Sunday, November 15, 2020

Effects Of Heat Flow From Russian Rivers On Arctic Ice Formation

 These are a couple personal bookmarks that I will probably be coming back to.

The three great north-flowing Russian rivers move a lot of water, in the case of the Lena in flood a mind-bendingly huge amount, and thus, because a given volume of water will contain around 1000 times the heat energy as the same volume of air (specific heat capacity x density) the big rivers are moving a lot of joules of heat into the Arctic.

Here's what makes the Lena so amazing: the average annual discharge of 15,500 m3/s (550,000 cu ft/s) is big but not that big, the Mississippi averages 16,800 m3/s (593,000 cu ft/) neither getting close to the Amazon which averages 209,000 cubic metres per second (7,400,000 cu ft/s)

But during the spring flood the Lena can hit 241,000 m3/s (8,500,000 cu ft/s)!!!

And the Yensei is no slouch at flood: 112,000 m3/s (4,000,000 cu ft/s)

By comparison the big river on the Canadian side of the basin, the Mackenzie floods at 35,000 m3/s (1,200,000 cu ft/s)

So when you have 100°F air temps in a Siberian summer as we did this year, you end up heating the river water, slowing the ice formation on the Russian side of the basin (the Ob is the big river just starting to freeze over under the volume chart below):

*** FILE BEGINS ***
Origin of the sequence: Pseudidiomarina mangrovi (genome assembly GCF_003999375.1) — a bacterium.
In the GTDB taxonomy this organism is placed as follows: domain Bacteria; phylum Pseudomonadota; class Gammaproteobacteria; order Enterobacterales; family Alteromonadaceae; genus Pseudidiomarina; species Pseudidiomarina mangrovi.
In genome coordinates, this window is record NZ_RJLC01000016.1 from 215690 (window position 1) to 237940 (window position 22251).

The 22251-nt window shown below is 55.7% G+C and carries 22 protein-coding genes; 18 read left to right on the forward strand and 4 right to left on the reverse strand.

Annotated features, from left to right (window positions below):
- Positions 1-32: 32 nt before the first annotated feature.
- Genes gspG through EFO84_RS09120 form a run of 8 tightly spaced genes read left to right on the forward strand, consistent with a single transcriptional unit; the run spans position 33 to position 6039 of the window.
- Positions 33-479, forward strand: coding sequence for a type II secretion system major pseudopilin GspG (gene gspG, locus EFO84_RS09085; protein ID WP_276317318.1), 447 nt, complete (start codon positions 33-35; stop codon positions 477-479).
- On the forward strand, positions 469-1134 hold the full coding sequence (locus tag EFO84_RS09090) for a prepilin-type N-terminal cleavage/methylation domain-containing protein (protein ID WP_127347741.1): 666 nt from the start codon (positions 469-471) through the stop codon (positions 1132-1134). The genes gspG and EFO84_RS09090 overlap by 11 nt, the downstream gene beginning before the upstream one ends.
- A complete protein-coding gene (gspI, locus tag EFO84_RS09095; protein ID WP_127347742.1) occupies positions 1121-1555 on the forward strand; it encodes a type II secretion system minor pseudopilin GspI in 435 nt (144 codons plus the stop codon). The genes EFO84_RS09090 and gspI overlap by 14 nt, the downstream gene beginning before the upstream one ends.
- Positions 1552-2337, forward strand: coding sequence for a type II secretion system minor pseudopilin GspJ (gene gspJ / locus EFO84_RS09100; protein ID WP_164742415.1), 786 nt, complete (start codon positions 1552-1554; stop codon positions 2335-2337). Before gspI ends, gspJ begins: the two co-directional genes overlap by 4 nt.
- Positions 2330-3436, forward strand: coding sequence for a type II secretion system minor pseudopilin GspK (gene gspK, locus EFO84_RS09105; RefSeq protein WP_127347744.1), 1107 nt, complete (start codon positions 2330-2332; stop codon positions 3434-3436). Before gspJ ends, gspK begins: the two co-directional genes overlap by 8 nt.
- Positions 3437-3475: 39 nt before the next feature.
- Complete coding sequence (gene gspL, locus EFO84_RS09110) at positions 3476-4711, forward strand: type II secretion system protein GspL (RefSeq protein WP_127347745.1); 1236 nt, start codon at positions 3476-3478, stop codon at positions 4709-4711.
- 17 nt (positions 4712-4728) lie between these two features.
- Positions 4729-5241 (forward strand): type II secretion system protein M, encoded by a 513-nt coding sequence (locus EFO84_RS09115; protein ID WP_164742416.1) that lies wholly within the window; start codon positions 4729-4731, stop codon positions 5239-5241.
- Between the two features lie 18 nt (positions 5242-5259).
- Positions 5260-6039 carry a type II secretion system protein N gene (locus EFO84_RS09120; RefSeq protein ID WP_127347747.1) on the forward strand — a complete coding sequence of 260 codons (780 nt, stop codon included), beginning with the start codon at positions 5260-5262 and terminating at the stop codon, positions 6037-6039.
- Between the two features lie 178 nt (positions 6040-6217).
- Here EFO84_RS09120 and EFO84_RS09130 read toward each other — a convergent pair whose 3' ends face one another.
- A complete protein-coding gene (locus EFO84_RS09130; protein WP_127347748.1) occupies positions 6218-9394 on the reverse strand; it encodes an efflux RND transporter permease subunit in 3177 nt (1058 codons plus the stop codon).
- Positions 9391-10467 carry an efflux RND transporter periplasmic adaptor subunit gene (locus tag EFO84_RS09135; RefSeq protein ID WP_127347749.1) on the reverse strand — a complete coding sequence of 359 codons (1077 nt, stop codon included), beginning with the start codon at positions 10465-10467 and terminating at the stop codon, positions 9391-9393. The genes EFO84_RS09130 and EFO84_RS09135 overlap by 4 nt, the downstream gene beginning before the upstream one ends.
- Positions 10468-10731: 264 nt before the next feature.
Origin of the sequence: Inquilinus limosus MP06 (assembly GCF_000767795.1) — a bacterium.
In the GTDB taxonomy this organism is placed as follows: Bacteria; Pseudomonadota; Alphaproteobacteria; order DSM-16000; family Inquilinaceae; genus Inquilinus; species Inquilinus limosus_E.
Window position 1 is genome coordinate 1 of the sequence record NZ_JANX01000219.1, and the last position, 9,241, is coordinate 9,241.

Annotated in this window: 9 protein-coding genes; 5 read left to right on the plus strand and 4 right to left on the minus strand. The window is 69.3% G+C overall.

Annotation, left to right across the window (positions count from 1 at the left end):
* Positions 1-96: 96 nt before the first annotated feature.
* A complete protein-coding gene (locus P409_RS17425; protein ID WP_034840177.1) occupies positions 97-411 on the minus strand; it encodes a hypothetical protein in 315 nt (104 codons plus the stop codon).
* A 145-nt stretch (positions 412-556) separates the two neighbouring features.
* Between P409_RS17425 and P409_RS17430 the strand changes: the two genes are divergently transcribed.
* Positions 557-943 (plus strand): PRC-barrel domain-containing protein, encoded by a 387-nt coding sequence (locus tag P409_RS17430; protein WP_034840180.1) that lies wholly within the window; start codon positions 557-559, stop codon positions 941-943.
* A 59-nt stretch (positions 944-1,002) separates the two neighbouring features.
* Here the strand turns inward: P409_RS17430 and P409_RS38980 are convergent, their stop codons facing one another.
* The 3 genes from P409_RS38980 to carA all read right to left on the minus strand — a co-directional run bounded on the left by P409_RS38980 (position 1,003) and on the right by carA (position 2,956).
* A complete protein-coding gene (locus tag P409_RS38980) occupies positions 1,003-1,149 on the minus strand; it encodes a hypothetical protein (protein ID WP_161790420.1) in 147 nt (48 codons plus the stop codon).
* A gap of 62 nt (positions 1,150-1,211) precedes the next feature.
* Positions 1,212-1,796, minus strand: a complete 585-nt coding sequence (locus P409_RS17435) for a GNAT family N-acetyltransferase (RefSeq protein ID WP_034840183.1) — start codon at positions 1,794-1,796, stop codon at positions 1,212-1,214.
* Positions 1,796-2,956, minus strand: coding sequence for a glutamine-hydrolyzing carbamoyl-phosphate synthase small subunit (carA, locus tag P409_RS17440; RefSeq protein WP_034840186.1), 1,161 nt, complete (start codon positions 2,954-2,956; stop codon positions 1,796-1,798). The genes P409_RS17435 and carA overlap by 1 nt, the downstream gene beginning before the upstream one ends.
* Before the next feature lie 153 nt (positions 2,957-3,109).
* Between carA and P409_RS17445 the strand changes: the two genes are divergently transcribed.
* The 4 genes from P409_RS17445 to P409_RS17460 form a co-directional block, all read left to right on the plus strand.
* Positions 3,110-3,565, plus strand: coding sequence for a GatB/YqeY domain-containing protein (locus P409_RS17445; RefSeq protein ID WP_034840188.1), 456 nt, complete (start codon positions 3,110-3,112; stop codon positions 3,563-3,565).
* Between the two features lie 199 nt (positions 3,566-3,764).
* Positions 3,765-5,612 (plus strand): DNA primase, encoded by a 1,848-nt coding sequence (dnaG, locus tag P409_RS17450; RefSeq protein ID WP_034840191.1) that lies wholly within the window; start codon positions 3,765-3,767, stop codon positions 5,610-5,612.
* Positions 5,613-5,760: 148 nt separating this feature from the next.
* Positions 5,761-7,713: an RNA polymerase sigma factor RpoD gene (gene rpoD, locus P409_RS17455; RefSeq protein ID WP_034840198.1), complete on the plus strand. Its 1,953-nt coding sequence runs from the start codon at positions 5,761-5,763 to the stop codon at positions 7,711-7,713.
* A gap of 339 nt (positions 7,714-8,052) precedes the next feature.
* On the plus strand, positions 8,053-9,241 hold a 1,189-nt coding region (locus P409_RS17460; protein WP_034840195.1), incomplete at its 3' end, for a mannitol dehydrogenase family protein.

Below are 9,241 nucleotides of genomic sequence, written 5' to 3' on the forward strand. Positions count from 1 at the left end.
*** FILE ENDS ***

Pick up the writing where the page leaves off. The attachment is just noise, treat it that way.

That's far from the whole story of what's going on on the Russian side, the air temps themselves, although not carrying as much heat as the water make a difference as do the icebreakers reducing albedo by exposing water and so on and so on....

And so, on to my bookmarks. First up, from the journal Science:

Science Advances  06 Nov 2020

Increasing riverine heat influx triggers Arctic sea ice decline and oceanic and atmospheric warming


Arctic river discharge increased over the last several decades, conveying heat and freshwater into the Arctic Ocean and likely affecting regional sea ice and the ocean heat budget. However, until now, there have been only limited assessments of riverine heat impacts. Here, we adopted a synthesis of a pan-Arctic sea ice–ocean model and a land surface model to quantify impacts of river heat on the Arctic sea ice and ocean heat budget. We show that river heat contributed up to 10% of the regional sea ice reduction over the Arctic shelves from 1980 to 2015. Particularly notable, this effect occurs as earlier sea ice breakup in late spring and early summer. The increasing ice-free area in the shelf seas results in a warmer ocean in summer, enhancing ocean–atmosphere energy exchange and atmospheric warming. Our findings suggest that a positive river heat–sea ice feedback nearly doubles the river heat effect.

And from Cold Region Hydrology in a Changing Climate (Proceedings of symposium H02 held during IUGG2011 in Melbourne, Australia, July 2011):

"Siberian Lena River heat flow regime and change"

(6 page PDF)